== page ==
The mathNEWS cover selection process is a long and arduous one. Many possible covers are considered, with all but one failing to make the cut. Nevertheless, these rejected covers can be considered as works of art in their own right, and as mathNEWS's art critic, I've decided to treat you to these rarely seen gems, with commentary on a few of my favourites. All these are done exclusively in the medium of StaRedi Super Permanent Marker-B on I.B.M. 20 lb. Multipurpose White Paper.
One of my personal favourites is "Dinosaur Fight." This harsh depiction of reptilian violence is indeed a powerful work. One of the combatants is incomplete, missing a back and part of its head, sending a powerful message that violence, in the end, leaves one spiritually empty. The choice of prehistoric combatants further suggests that violence is an antiquated concept of which humanity must cleanse itself in order to achieve its full potential.
"Mathie eating pizza"
"Mathie eating pizza" is a truly heartwrenching entry, a testament to the lack of nutritional options available to those in the Math Faculty. You can just hear the the artist asking, "Why doesn't the MGC ever run any carrot and celery days? Why? For the love of all that is good and holy, why?!" Note how the mathie^Rs glasses are knocked off his head, symbolizing the destruction of his intellect through the ravages of trans-fatty acids in the pizza. Observe how this mathie is devoid of emotion, perhaps a product of staring at one too many equations, yet a disembodied smiling face taunts him, mocking his quest for true happiness and spiritual enlightenment.
"A man and his dog 'blindfolded'"
Another of my favourites is "A man and his dog 'blindfolded'." You may not be able to tell from looking at it, but the artist was in fact blindfolded while creating this depiction of a blindfolded man with his blindfolded dog. This confluence of artist and work would surely have pleased Aristotle — not only does art imitate life, but life now imitates art. The prevalence of the happy, smiling sun in this work serves as a poignant message that solar power is acting as a kind of societal blindfold, distracting people's attention from other, more prevalent and environmentally destructive forms of energy generation such as coal and nuclear plants.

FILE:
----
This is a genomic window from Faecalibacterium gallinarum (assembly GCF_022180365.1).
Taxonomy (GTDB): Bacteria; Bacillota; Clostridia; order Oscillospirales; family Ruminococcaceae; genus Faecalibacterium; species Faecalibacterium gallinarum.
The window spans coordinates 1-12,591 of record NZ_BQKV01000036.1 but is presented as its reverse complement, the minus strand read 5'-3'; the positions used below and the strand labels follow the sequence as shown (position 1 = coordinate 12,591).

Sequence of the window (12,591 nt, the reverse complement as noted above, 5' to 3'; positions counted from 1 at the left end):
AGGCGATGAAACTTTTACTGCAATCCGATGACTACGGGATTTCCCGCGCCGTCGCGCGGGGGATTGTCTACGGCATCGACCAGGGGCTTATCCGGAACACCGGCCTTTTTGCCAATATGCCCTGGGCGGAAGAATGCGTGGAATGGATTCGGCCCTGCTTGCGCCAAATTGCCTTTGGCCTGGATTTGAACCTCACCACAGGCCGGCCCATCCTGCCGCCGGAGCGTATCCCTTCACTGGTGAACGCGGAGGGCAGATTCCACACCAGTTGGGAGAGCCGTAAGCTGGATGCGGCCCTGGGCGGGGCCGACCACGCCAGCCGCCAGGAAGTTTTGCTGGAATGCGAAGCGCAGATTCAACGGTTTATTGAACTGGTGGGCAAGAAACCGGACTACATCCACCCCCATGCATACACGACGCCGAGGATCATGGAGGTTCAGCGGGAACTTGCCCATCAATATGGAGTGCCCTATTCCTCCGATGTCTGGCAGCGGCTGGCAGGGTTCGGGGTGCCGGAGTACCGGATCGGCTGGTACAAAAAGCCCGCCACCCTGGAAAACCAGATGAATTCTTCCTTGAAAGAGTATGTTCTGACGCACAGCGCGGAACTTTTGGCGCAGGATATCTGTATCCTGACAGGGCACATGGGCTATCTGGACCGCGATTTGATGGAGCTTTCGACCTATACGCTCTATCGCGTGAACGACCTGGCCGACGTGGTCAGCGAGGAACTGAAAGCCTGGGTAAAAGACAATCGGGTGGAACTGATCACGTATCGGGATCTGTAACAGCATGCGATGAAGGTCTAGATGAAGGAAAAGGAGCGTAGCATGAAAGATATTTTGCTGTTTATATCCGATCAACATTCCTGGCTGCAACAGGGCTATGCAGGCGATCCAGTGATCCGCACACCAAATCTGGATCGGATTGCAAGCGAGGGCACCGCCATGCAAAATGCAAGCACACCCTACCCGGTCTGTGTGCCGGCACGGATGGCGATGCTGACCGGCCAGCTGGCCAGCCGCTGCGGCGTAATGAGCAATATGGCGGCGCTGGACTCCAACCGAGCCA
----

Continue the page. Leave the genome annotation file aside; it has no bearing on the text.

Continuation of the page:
Finally, I would like to draw your attention to "Bunny Wabbit," a depiction of a three-armed rabbit attempting to grasp a carrot that is just out of reach. What better way to encapsulate the struggle of the proletariat against its capitalist oppressors. The hard-working, industrious rabbit symbolizes the working class — its extra arm clearly indicating that it represents all workers in society and not merely one particular worker. The carrot of material wealth and control of the means of production, which serves as the worker's only motivation in capitalist society, is always kept just out of reach by the industrial masters. The obvious Warner Brothers cartoon reference is also a sly commentary on the role played by the entertainment media in perpetuating neo-capitalist hegemony.
I hope you have enjoyed this rare look into the world of rejected cover art. If this proves to be a popular feature, we may repeat it in a future issue of mathNEWS.